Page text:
1. When we were teens I often left your home full and exhuasted from life , food and love. The men in my family on both sides butchered wild game and cooked but my mother and her mother were considered legendary cooks. I think people would drive from North Carolina without eating anticipating sitting a my grandmother’s and later my mother’s table. I loved to hang around my grandmother’s kitchen stick my finger in the cake batterand lick the spoons as the went into the sink. She made a marble cake I’ve never seen duplicated. They both would set aside for me the odd shape biscut cuts that I would eat hot with melted butter and Alaga Syrup. After my grandmother passed my mother inherated the mantle of best family cook in New York and everyone went out of their way to have dinner at our home. Kim Valvera once had thanksgiving dinner at my parents home I was use to his eccentricities and wasn’t paying attention to him when I realized everyone had stopped eating and were looking down the table where he was seated. Kim was eating slowly with his eyes shut savoring every bite and moaning as if having an orgasim. Eyes still closed he paused for a minute and said “Mrs. Butler this is so good!!!” The whole table burst into laughter. My parents were both legendary for making the most fabulous bean pie — fluffy, creamy, on a thin crust, carmalized brown on top. They had a bakery on Albany Avenue between Pacific and Dean and when tyhe pies came out of the oven people would line up down the block. My father developed his own recepie could bake several hundred a day but could not bake less than ten. My mother baked them at home for us through out her life. Her pies were so good she had to hide them from me and my brother. Willingly he or I would take a whipping to search and find where the pies were hidden. We must have been seriously addicted and so were my friends who would wait for me outside my apartment if they heard I had visited my parent’s home. No one taught me to cook I learned by trial and error. When I first moved out on my own my father told me I must not mistake his home for a restaurant my mother was not my cook I should eat where I live. At first I eat all my meals in restaurants then I ate less meals finally I started eating spice ham on white bread and finally peanut butter and jelly. Out of shear frustration I bought my first setof pots and started learning to cook. My goal became to make it taste like my mother made it. Wasted a lot of food along the way but eventually I got praised for my cooking. I even taught my wife how to cook. It sounds strange but when we were going together I use to go see her and I remember the latin food. In my memory I recalled being told her daughter cooked it. In my mind I thoight “she’s fine and she cooks too.” When she visited me I cooked for her after we got married I find out she can’t cook at all and no one remembers telling me she could. With pleasure I shared everything I knew about cooking and she got so good I started regressing. Thank you for drawing these memories from me. My family taught me eating was an opportunity to enjoy the company of others and to share what you have with them and they with you the nourishments of life.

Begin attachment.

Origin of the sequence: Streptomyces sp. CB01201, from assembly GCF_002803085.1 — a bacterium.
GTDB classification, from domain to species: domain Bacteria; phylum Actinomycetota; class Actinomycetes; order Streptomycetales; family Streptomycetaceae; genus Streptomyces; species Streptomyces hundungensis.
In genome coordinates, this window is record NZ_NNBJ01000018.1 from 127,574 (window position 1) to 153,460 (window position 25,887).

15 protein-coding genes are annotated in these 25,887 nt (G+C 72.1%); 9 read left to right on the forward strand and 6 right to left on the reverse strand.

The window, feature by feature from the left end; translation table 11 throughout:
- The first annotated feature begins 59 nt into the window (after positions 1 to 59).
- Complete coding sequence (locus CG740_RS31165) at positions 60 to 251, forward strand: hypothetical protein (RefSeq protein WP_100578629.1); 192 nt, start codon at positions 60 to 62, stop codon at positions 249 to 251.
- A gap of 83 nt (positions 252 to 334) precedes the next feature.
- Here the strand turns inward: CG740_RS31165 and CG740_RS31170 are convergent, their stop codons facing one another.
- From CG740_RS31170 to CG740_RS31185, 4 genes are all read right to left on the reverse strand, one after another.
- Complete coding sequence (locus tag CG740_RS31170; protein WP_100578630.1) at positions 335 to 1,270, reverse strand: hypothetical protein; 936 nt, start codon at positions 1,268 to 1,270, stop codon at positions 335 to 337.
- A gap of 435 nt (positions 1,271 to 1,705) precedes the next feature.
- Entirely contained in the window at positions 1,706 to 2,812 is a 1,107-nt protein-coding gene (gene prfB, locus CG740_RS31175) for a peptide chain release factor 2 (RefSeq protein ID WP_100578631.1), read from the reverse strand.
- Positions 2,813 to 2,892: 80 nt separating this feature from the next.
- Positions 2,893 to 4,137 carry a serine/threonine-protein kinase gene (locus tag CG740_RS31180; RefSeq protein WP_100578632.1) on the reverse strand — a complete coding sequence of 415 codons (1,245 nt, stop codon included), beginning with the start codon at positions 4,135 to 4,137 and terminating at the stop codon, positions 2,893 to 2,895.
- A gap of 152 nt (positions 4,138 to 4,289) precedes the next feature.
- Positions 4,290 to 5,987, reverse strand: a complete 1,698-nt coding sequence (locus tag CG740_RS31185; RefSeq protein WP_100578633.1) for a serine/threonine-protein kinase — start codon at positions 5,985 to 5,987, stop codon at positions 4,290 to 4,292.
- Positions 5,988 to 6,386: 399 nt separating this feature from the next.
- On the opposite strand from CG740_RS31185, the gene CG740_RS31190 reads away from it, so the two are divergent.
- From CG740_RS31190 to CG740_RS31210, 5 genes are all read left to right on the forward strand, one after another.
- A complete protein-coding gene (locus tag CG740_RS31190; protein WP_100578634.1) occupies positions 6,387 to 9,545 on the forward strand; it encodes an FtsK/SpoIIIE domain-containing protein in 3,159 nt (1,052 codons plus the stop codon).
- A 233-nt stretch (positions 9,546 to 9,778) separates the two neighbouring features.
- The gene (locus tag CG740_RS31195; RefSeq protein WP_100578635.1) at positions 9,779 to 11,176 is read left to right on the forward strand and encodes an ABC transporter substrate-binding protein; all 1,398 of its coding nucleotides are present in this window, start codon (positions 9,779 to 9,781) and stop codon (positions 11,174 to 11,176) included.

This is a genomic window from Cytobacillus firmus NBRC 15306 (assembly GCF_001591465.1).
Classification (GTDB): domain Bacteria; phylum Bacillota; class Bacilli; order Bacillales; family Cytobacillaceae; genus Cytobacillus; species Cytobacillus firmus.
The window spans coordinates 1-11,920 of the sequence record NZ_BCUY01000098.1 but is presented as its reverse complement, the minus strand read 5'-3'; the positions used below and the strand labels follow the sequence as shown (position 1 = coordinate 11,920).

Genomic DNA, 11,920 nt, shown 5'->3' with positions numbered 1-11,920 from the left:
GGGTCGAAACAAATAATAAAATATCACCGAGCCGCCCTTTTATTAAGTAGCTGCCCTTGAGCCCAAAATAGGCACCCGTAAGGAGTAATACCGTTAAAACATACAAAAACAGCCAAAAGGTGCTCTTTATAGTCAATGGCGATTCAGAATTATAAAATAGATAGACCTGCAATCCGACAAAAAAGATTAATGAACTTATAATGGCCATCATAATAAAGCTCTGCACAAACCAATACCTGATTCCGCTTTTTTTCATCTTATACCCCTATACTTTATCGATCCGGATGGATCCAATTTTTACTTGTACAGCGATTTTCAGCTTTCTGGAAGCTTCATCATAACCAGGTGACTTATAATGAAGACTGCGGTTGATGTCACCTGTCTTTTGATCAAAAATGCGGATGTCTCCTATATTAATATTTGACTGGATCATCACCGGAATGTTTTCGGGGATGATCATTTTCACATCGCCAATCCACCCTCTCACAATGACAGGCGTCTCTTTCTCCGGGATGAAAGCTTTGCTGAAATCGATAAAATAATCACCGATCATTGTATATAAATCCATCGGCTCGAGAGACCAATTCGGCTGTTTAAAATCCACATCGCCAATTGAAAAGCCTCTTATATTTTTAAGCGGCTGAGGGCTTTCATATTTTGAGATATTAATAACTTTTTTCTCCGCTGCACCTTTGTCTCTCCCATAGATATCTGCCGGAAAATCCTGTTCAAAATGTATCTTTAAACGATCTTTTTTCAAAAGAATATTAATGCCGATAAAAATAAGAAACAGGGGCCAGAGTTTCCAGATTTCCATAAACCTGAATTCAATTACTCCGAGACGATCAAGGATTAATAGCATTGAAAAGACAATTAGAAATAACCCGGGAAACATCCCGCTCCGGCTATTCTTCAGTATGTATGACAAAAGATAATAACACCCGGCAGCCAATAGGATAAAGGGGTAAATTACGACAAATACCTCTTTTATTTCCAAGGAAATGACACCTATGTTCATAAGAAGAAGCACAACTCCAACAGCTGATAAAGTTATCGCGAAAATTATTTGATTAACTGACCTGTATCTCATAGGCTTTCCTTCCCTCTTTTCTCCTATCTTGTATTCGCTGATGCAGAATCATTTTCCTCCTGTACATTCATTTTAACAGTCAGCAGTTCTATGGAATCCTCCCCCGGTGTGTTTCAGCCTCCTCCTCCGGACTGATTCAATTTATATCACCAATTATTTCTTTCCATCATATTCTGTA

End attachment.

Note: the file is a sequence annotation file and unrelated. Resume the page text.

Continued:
1. Wow, Tommie your words brought back so many memories for me too. We had the best childhood growing up in each other’s lives. Thanks for remembering visits to my family’s home. Sometimes when I reflect back to those days, I wonder if it was part of a dream! I can see Kim with his eyes closed moaning like an orgasm over delicious food! That’s a hilarious image! That memory does bring out how we all learned about our diverse Diasporan cultures–Southern Cuisine, Caribbean, Asian and Latin—through dining at each other’s homes. Of course, back in our day, everybody ate home cooking! So, we ate the best food on earth! Interesting and funny how you learned to cook–trial by error. But you did have your family’s traditional soul food recipes–probably handed down through the generations–and not written down into a cookbook– as your guide and goal. Your parents knew instinctively that good cooking was a way to show love. Sounds like you had and still have a lot of love!

    1. Hello Elmo, Thank you for your comments. Would love to hear about the Caribbean food that you grew up eating!